Decades of research have found that women who take an extended career break in order to care for their families are disproportionately likely to suffer career setbacks or even permanently leave the workforce as a result. In the technology and IT sector, this inequity is even greater—depriving an already gender-weighted industry of even more of its potential workforce. The question is, how can this problem be mitigated?
An individual's reasons for taking a career break are their own, but in the workplace, employers can still play a role in giving returning women opportunities and helping to ease the transition for them. A recent panel discussion in support of SG Women in Tech suggested a few critical things HR can do to make it less likely that these women's skills and experience will be overlooked or wasted, and also provided some suggestions for women who wish to prepare themselves for a return to the workforce.
What HR can do
Have protocols to reduce bias in the hiring process
HR will need to actively educate hiring departments about the need for diversity, and set specific goals and expectations in order to mitigate unconscious bias. Examples might include shortlisting a certain percentage of women for interviews and having a similar percentage in the final candidate lineup, or to have a certain percentage of new hires who are women going forward.
Besides gender bias, HR will need to educate hiring managers about the difference between hiring a fresh graduate, hiring an experienced person, and hiring an individual who has experience, but also has a career gap or is moving from a different sector.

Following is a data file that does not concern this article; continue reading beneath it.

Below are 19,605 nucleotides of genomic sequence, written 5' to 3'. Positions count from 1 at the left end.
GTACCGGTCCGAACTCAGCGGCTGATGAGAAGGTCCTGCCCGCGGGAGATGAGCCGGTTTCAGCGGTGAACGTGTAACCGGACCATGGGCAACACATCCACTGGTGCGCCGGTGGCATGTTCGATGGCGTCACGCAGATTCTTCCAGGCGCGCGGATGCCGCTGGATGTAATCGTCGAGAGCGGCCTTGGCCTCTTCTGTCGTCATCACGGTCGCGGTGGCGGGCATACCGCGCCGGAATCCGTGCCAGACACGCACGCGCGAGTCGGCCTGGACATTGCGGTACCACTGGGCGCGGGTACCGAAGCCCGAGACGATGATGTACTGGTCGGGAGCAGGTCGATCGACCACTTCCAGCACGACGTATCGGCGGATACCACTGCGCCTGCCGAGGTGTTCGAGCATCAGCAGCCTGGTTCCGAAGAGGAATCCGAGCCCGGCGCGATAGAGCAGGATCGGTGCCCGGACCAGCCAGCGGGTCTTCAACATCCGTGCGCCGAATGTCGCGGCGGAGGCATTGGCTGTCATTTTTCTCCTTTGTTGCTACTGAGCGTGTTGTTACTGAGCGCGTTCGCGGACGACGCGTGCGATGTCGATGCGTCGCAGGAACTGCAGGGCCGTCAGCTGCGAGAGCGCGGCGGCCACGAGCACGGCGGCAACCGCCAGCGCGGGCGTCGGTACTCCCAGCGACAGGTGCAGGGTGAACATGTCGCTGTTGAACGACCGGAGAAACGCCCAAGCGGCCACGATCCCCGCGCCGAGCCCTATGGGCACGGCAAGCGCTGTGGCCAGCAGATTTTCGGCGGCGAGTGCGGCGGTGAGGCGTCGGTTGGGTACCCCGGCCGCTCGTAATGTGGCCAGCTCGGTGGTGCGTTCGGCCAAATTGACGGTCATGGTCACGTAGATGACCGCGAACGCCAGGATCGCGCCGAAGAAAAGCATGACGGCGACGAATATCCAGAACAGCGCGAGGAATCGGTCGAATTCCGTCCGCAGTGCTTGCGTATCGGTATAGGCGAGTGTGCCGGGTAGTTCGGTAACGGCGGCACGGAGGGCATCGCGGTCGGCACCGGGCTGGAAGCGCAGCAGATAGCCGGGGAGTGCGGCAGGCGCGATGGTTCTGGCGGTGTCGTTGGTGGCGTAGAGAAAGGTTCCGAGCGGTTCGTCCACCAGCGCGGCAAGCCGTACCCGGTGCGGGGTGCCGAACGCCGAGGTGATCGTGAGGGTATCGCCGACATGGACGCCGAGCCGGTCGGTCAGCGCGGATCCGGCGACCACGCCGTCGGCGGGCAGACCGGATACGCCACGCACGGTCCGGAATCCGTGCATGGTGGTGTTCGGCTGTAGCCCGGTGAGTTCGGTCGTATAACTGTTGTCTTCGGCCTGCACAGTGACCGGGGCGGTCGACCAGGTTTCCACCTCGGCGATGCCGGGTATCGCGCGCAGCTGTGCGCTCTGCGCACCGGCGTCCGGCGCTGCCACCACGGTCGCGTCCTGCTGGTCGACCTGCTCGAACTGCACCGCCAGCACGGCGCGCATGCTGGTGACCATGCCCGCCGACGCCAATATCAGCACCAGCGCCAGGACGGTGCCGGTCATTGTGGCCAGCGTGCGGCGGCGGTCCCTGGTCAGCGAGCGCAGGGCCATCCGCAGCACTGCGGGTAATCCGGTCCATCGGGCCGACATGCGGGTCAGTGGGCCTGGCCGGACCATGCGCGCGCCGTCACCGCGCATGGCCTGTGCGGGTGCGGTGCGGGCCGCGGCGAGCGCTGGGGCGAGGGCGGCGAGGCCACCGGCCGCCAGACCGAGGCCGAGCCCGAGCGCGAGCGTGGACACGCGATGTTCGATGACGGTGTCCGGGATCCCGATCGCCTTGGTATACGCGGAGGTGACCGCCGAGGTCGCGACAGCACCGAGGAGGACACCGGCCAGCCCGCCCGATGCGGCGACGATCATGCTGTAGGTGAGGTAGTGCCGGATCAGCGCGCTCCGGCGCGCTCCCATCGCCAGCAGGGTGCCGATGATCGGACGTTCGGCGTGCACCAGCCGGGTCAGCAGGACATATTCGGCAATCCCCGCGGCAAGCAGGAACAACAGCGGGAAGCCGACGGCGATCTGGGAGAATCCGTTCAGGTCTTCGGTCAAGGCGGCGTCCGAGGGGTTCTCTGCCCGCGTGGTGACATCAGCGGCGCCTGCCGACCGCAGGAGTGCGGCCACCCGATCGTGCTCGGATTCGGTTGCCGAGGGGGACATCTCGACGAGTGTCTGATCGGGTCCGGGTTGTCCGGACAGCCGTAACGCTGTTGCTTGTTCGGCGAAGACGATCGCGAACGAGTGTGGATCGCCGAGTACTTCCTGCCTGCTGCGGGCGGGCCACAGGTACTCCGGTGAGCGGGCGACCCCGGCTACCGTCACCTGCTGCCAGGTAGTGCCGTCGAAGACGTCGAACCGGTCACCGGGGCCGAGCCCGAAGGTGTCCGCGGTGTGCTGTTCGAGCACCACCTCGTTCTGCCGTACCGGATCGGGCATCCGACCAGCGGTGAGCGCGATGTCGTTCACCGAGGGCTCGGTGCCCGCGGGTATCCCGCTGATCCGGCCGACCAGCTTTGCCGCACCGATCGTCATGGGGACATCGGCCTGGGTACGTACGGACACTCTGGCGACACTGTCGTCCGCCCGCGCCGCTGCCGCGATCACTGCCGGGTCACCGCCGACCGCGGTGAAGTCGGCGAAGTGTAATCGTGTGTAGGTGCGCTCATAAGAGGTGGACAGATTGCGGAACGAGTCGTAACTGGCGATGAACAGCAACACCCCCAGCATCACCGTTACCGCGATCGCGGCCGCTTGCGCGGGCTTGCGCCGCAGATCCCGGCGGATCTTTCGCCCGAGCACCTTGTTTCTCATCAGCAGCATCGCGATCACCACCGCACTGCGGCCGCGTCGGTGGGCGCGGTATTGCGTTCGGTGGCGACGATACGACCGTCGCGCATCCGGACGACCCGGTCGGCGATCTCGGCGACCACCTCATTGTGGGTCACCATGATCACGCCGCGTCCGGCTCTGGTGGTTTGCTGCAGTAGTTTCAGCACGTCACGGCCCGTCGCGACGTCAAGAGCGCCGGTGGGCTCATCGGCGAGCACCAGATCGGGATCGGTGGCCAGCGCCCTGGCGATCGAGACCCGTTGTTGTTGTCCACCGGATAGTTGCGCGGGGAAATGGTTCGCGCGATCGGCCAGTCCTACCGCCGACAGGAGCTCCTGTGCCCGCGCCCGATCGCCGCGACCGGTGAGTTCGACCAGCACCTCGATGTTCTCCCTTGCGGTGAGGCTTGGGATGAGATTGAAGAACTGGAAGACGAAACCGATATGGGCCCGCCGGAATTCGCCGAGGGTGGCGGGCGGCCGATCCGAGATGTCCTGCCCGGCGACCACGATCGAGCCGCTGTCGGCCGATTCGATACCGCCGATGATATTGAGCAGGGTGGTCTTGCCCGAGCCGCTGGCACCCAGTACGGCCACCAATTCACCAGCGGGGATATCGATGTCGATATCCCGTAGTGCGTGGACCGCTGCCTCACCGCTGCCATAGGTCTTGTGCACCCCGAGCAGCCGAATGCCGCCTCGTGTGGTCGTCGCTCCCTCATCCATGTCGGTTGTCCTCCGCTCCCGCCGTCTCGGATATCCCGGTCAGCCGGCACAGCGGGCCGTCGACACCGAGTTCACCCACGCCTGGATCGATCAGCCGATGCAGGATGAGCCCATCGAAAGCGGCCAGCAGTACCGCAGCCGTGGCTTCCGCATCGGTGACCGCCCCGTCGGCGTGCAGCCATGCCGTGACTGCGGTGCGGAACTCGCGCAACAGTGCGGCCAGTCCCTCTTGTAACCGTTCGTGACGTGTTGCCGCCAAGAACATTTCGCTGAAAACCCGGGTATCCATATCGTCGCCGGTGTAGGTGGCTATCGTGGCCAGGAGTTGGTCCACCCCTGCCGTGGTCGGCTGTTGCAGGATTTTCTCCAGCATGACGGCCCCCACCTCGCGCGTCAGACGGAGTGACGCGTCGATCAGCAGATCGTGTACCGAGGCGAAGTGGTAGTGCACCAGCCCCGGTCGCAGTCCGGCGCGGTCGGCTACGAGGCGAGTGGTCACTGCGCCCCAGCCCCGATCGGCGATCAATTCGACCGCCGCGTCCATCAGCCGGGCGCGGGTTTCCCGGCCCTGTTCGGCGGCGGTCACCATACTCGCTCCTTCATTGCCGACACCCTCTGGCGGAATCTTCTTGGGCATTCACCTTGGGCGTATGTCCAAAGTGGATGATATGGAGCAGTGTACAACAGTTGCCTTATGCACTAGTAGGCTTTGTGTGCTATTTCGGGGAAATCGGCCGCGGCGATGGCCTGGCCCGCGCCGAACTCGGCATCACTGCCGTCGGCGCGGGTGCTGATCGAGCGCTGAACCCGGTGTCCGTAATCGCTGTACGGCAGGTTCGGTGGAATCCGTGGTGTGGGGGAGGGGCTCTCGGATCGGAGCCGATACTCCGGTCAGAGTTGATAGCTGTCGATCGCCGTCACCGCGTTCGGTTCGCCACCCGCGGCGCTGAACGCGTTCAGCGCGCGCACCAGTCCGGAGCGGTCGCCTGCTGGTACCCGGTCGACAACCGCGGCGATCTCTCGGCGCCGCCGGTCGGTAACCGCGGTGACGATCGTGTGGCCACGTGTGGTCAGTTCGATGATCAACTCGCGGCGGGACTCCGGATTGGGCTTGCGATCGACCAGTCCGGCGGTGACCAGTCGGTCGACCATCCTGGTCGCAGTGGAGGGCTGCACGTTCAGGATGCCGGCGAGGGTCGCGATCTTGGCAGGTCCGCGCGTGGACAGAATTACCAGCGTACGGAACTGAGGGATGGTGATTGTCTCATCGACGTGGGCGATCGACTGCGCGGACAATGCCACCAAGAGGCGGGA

For this last group, it is very important to consider potential rather than just performance or experience, according to Sher-Li Torrey, the founder of career portal for working mothers Mums@Work. "The career gap is experience that you don't see as valuable," she observed.
When evaluating women who have taken a career break, hiring managers should focus on their ability to reintegrate into the workforce rather than fixating only upon their technical qualifications or credentials.
Adjust onboarding and performance management parameters
The onboarding process for returning professionals needs to be fine-tuned for that reintegration. Women who have just stepped back into the workforce will need additional support during their transition period: more touchpoints with their manager, more opportunities to connect with the team, and if possible, assigning a mentor or buddy to help them adapt. Having appropriate facilities, such as a pumping room for mothers who are still nursing, will further help ease the transition.